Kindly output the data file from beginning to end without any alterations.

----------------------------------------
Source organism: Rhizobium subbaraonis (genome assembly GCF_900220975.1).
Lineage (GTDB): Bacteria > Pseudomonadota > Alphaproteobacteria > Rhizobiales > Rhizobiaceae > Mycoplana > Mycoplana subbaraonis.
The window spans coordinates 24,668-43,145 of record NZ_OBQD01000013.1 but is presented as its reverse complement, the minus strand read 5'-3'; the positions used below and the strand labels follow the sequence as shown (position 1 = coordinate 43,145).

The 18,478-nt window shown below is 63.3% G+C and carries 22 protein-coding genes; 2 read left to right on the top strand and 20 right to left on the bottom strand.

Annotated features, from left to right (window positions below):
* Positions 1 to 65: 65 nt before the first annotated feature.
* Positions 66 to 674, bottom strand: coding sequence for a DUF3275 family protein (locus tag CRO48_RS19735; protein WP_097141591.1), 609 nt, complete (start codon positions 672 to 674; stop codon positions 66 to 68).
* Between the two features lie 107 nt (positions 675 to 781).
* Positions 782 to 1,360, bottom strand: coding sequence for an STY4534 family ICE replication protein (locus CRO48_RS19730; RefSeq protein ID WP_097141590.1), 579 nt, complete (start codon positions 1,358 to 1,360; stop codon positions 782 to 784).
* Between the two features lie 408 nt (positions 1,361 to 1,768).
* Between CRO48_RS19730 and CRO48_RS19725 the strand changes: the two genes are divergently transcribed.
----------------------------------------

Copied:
Source organism: Rhizobium subbaraonis (genome assembly GCF_900220975.1).
Lineage (GTDB): Bacteria > Pseudomonadota > Alphaproteobacteria > Rhizobiales > Rhizobiaceae > Mycoplana > Mycoplana subbaraonis.
The window spans coordinates 24,668-43,145 of record NZ_OBQD01000013.1 but is presented as its reverse complement, the minus strand read 5'-3'; the positions used below and the strand labels follow the sequence as shown (position 1 = coordinate 43,145).

The 18,478-nt window shown below is 63.3% G+C and carries 22 protein-coding genes; 2 read left to right on the top strand and 20 right to left on the bottom strand.

Annotated features, from left to right (window positions below):
* Positions 1 to 65: 65 nt before the first annotated feature.
* Positions 66 to 674, bottom strand: coding sequence for a DUF3275 family protein (locus tag CRO48_RS19735; protein WP_097141591.1), 609 nt, complete (start codon positions 672 to 674; stop codon positions 66 to 68).
* Between the two features lie 107 nt (positions 675 to 781).
* Positions 782 to 1,360, bottom strand: coding sequence for an STY4534 family ICE replication protein (locus CRO48_RS19730; RefSeq protein ID WP_097141590.1), 579 nt, complete (start codon positions 1,358 to 1,360; stop codon positions 782 to 784).
* Between the two features lie 408 nt (positions 1,361 to 1,768).
* Between CRO48_RS19730 and CRO48_RS19725 the strand changes: the two genes are divergently transcribed.